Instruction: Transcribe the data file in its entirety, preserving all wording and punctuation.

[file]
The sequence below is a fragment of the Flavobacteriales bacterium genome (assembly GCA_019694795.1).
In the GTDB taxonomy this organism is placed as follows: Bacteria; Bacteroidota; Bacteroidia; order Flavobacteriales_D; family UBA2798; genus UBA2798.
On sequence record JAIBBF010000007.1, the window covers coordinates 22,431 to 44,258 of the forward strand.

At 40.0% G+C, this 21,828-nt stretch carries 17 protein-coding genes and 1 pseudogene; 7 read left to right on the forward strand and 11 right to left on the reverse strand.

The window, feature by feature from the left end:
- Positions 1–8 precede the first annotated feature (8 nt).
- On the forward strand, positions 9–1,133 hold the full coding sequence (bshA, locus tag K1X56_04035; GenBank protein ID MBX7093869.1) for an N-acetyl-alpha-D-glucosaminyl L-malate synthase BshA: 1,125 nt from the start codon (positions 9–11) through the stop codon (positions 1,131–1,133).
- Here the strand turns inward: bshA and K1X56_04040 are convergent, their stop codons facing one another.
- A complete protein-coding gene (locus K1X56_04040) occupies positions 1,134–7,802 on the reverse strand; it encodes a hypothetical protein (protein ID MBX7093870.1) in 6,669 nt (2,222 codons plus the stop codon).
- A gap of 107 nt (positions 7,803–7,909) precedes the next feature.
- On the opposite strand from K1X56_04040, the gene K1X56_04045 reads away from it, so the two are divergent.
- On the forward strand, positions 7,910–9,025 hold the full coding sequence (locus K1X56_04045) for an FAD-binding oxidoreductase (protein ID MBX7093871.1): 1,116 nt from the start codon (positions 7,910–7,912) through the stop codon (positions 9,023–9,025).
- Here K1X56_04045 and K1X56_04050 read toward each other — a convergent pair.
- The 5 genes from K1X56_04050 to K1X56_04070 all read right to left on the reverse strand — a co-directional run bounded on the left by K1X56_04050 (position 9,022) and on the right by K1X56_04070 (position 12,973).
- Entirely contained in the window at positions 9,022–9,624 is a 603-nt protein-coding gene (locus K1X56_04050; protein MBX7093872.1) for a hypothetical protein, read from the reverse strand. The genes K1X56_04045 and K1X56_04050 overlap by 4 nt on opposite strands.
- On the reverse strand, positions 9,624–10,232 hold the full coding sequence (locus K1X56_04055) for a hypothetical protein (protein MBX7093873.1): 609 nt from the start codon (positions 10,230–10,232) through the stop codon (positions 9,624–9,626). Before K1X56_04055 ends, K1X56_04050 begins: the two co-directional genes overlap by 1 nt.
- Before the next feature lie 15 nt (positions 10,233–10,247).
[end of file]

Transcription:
The sequence below is a fragment of the Flavobacteriales bacterium genome (assembly GCA_019694795.1).
In the GTDB taxonomy this organism is placed as follows: Bacteria; Bacteroidota; Bacteroidia; order Flavobacteriales_D; family UBA2798; genus UBA2798.
On sequence record JAIBBF010000007.1, the window covers coordinates 22,431 to 44,258 of the forward strand.

At 40.0% G+C, this 21,828-nt stretch carries 17 protein-coding genes and 1 pseudogene; 7 read left to right on the forward strand and 11 right to left on the reverse strand.

The window, feature by feature from the left end:
- Positions 1–8 precede the first annotated feature (8 nt).
- On the forward strand, positions 9–1,133 hold the full coding sequence (bshA, locus tag K1X56_04035; GenBank protein ID MBX7093869.1) for an N-acetyl-alpha-D-glucosaminyl L-malate synthase BshA: 1,125 nt from the start codon (positions 9–11) through the stop codon (positions 1,131–1,133).
- Here the strand turns inward: bshA and K1X56_04040 are convergent, their stop codons facing one another.
- A complete protein-coding gene (locus K1X56_04040) occupies positions 1,134–7,802 on the reverse strand; it encodes a hypothetical protein (protein ID MBX7093870.1) in 6,669 nt (2,222 codons plus the stop codon).
- A gap of 107 nt (positions 7,803–7,909) precedes the next feature.
- On the opposite strand from K1X56_04040, the gene K1X56_04045 reads away from it, so the two are divergent.
- On the forward strand, positions 7,910–9,025 hold the full coding sequence (locus K1X56_04045) for an FAD-binding oxidoreductase (protein ID MBX7093871.1): 1,116 nt from the start codon (positions 7,910–7,912) through the stop codon (positions 9,023–9,025).
- Here K1X56_04045 and K1X56_04050 read toward each other — a convergent pair.
- The 5 genes from K1X56_04050 to K1X56_04070 all read right to left on the reverse strand — a co-directional run bounded on the left by K1X56_04050 (position 9,022) and on the right by K1X56_04070 (position 12,973).
- Entirely contained in the window at positions 9,022–9,624 is a 603-nt protein-coding gene (locus K1X56_04050; protein MBX7093872.1) for a hypothetical protein, read from the reverse strand. The genes K1X56_04045 and K1X56_04050 overlap by 4 nt on opposite strands.
- On the reverse strand, positions 9,624–10,232 hold the full coding sequence (locus K1X56_04055) for a hypothetical protein (protein MBX7093873.1): 609 nt from the start codon (positions 10,230–10,232) through the stop codon (positions 9,624–9,626). Before K1X56_04055 ends, K1X56_04050 begins: the two co-directional genes overlap by 1 nt.
- Before the next feature lie 15 nt (positions 10,233–10,247).